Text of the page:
• Employee Misconduct. Some breaches result from ignorance or carelessness, but others from willfully malicious actions. Whether for profit-seeking or other reasons, a current or former employee may choose to use inside information to infiltrate and harm the network of an organization.

Data Breach Research Findings

Recent information on the prevalence, characteristics, and ramifications of data breaches can be found in published studies such as the Ponemon Cost of a Data Breach Report put out by IBM and the NetDiligence Cyber Claims Study. The following statistics give some insight into the occurrence of data breaches:

  • The average time to identify and contain a breach is 280 days.
  • The average cost of a data breach in the U.S. is $3.86 million.
  • The United States is the country with the highest cost per incident of breach.
  • Hacking accounts for over half of data breaches.
  • Working remotely due to COVID-19 increased the time to detect and contain breaches.
  • Remote work heightened vulnerability, and online scams exponentially increased.
  • The average settlement amount for a data breach lawsuit is over $250,000.

Legal Implications

Many people do not realize the legal implications of data breaches. There are firstly the legal obligations which follow a breach incident; target victims must comply with federal and state laws to give notice of the breach and adhere to mandatory regulations. In 47 U.S. states, plus Washington D.C., legislation requires the breached organization to notify affected individuals and follow specified protocol. The Federal Trade Commission (FTC), as well as state governments, require that various measures be taken after a breach occurs. For example, actions such as forensic investigations, notification of law enforcement, updating credentials, and preserving evidence are necessary.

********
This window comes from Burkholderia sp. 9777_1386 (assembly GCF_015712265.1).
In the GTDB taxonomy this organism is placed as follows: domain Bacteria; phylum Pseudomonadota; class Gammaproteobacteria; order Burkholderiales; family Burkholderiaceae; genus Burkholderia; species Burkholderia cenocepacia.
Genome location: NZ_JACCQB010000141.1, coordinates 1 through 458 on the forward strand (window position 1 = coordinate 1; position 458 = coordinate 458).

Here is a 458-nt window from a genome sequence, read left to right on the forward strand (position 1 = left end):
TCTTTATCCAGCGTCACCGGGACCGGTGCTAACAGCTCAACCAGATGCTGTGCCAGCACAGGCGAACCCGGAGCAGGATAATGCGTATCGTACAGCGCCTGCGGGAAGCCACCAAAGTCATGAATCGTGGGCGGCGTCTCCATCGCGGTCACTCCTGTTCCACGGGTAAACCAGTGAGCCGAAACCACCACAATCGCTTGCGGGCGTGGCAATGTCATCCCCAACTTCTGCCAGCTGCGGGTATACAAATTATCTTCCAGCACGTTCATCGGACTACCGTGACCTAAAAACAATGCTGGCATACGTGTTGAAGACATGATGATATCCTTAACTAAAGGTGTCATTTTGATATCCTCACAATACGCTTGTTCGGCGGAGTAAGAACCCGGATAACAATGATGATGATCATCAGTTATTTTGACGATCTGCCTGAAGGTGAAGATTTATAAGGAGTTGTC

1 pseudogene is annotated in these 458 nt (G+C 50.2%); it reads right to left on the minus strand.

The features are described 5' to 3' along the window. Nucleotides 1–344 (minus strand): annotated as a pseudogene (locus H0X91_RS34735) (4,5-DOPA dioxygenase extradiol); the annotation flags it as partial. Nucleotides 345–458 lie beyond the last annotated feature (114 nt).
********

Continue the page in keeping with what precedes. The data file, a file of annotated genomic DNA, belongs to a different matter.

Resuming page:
Secondly, there are legal implications relevant to the individuals affected by a data breach. In most cases, it is extremely difficult to prosecute a cybercriminal who caused a breach and released confidential data. Under certain circumstances, it is possible to take legal action against the company or organization possessing the data when the breach occurred, if negligence on the part of the company and specified damages incurred on the part of the plaintiff can be shown.

A data breach lawsuit may be a large class action or filed by a single individual. In past cases, plaintiffs have sought damages for unauthorized use of finances, harm to personal credit, investigation charges, anxiety and emotional distress, and increased risk of future harm, among other damages. In this nascent and rapidly-developing field of law, cases often hinge upon whether it can be proven that victims have suffered actual injury and cognizable damages as a result of the data breach. Plaintiffs are often challenged to demonstrate a cognizable injury, which can be difficult to show in data breach cases.

Legislation for this somewhat murky area continues to evolve, and lawyers need expertise in information technology, data leaks, personal information protection, intellectual property rights, and emerging information and relevant legislation to stay knowledgeable and successfully represent clients whose personal information has been exposed. Without full awareness of the appropriate legal procedures to seeking compensation after a data breach, victims may be at a disadvantage to recover the losses they incurred.

If your personal data has been exposed during a breach, reach out to a qualified attorney as soon as possible to discuss your circumstances. Those who have been affected by a data breach may be eligible to file or take part in an existing lawsuit. If you have questions and want to learn more about your rights and options, get in touch with one of our attorneys at The Solomon Law Group. Our firm may be able to help you.